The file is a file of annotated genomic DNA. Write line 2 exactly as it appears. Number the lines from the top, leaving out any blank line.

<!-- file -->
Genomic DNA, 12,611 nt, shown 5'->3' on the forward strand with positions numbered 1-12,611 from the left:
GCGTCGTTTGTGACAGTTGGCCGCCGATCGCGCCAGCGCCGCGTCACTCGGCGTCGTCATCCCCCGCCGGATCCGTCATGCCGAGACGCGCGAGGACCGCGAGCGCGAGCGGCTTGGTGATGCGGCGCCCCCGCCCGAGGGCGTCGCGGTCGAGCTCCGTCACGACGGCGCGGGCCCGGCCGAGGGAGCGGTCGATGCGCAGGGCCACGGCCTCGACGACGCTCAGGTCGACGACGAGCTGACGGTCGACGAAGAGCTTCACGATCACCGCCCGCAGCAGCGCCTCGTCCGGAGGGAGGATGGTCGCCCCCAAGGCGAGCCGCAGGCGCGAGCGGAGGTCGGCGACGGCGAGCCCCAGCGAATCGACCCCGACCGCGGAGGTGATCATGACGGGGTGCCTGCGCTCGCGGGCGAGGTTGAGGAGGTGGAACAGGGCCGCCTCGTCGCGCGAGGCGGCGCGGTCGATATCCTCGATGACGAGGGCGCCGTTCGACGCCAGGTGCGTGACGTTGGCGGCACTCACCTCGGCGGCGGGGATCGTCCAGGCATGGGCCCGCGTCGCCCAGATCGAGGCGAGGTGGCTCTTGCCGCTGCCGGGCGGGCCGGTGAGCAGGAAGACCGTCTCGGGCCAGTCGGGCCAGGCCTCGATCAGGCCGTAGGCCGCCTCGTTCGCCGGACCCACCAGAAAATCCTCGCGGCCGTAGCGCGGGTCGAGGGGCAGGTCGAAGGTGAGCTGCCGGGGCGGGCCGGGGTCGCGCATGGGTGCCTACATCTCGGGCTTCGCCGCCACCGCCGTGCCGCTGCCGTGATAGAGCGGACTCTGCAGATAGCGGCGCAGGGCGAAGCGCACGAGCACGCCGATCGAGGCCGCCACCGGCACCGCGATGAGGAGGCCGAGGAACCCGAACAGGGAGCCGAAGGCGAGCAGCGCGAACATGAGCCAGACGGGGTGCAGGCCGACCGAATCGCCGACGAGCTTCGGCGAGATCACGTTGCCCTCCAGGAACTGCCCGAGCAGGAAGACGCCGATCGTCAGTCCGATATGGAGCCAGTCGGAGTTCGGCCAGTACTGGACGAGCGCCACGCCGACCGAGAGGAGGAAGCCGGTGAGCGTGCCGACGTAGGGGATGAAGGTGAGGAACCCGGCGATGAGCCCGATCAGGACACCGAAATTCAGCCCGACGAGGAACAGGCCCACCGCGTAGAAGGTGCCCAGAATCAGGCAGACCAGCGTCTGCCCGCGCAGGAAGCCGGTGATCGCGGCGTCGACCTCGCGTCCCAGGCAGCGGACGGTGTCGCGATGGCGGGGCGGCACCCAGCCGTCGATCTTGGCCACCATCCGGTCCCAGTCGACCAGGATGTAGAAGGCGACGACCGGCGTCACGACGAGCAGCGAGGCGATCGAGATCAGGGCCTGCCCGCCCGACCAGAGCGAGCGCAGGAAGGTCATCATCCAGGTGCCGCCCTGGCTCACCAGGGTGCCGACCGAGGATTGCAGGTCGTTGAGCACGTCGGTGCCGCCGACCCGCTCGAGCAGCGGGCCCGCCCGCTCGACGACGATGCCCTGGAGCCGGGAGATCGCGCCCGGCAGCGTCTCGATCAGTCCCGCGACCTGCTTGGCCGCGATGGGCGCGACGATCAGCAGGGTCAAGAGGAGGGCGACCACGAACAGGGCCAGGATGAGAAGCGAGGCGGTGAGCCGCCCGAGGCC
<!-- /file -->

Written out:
GCGTCGTTTGTGACAGTTGGCCGCCGATCGCGCCAGCGCCGCGTCACTCGGCGTCGTCATCCCCCGCCGGATCCGTCATGCCGAGACGCGCGAGGACCGCGAGCGCGAGCGGCTTGGTGATGCGGCGCCCCCGCCCGAGGGCGTCGCGGTCGAGCTCCGTCACGACGGCGCGGGCCCGGCCGAGGGAGCGGTCGATGCGCAGGGCCACGGCCTCGACGACGCTCAGGTCGACGACGAGCTGACGGTCGACGAAGAGCTTCACGATCACCGCCCGCAGCAGCGCCTCGTCCGGAGGGAGGATGGTCGCCCCCAAGGCGAGCCGCAGGCGCGAGCGGAGGTCGGCGACGGCGAGCCCCAGCGAATCGACCCCGACCGCGGAGGTGATCATGACGGGGTGCCTGCGCTCGCGGGCGAGGTTGAGGAGGTGGAACAGGGCCGCCTCGTCGCGCGAGGCGGCGCGGTCGATATCCTCGATGACGAGGGCGCCGTTCGACGCCAGGTGCGTGACGTTGGCGGCACTCACCTCGGCGGCGGGGATCGTCCAGGCATGGGCCCGCGTCGCCCAGATCGAGGCGAGGTGGCTCTTGCCGCTGCCGGGCGGGCCGGTGAGCAGGAAGACCGTCTCGGGCCAGTCGGGCCAGGCCTCGATCAGGCCGTAGGCCGCCTCGTTCGCCGGACCCACCAGAAAATCCTCGCGGCCGTAGCGCGGGTCGAGGGGCAGGTCGAAGGTGAGCTGCCGGGGCGGGCCGGGGTCGCGCATGGGTGCCTACATCTCGGGCTTCGCCGCCACCGCCGTGCCGCTGCCGTGATAGAGCGGACTCTGCAGATAGCGGCGCAGGGCGAAGCGCACGAGCACGCCGATCGAGGCCGCCACCGGCACCGCGATGAGGAGGCCGAGGAACCCGAACAGGGAGCCGAAGGCGAGCAGCGCGAACATGAGCCAGACGGGGTGCAGGCCGACCGAATCGCCGACGAGCTTCGGCGAGATCACGTTGCCCTCCAGGAACTGCCCGAGCAGGAAGACGCCGATCGTCAGTCCGATATGGAGCCAGTCGGAGTTCGGCCAGTACTGGACGAGCGCCACGCCGACCGAGAGGAGGAAGCCGGTGAGCGTGCCGACGTAGGGGATGAAGGTGAGGAACCCGGCGATGAGCCCGATCAGGACACCGAAATTCAGCCCGACGAGGAACAGGCCCACCGCGTAGAAGGTGCCCAGAATCAGGCAGACCAGCGTCTGCCCGCGCAGGAAGCCGGTGATCGCGGCGTCGACCTCGCGTCCCAGGCAGCGGACGGTGTCGCGATGGCGGGGCGGCACCCAGCCGTCGATCTTGGCCACCATCCGGTCCCAGTCGACCAGGATGTAGAAGGCGACGACCGGCGTCACGACGAGCAGCGAGGCGATCGAGATCAGGGCCTGCCCGCCCGACCAGAGCGAGCGCAGGAAGGTCATCATCCAGGTGCCGCCCTGGCTCACCAGGGTGCCGACCGAGGATTGCAGGTCGTTGAGCACGTCGGTGCCGCCGACCCGCTCGAGCAGCGGGCCCGCCCGCTCGACGACGATGCCCTGGAGCCGGGAGATCGCGCCCGGCAGCGTCTCGATCAGTCCCGCGACCTGCTTGGCCGCGATGGGCGCGACGATCAGCAGGGTCAAGAGGAGGGCGACCACGAACAGGGCCAGGATGAGAAGCGAGGCGGTGAGCCGCCCGAGGCC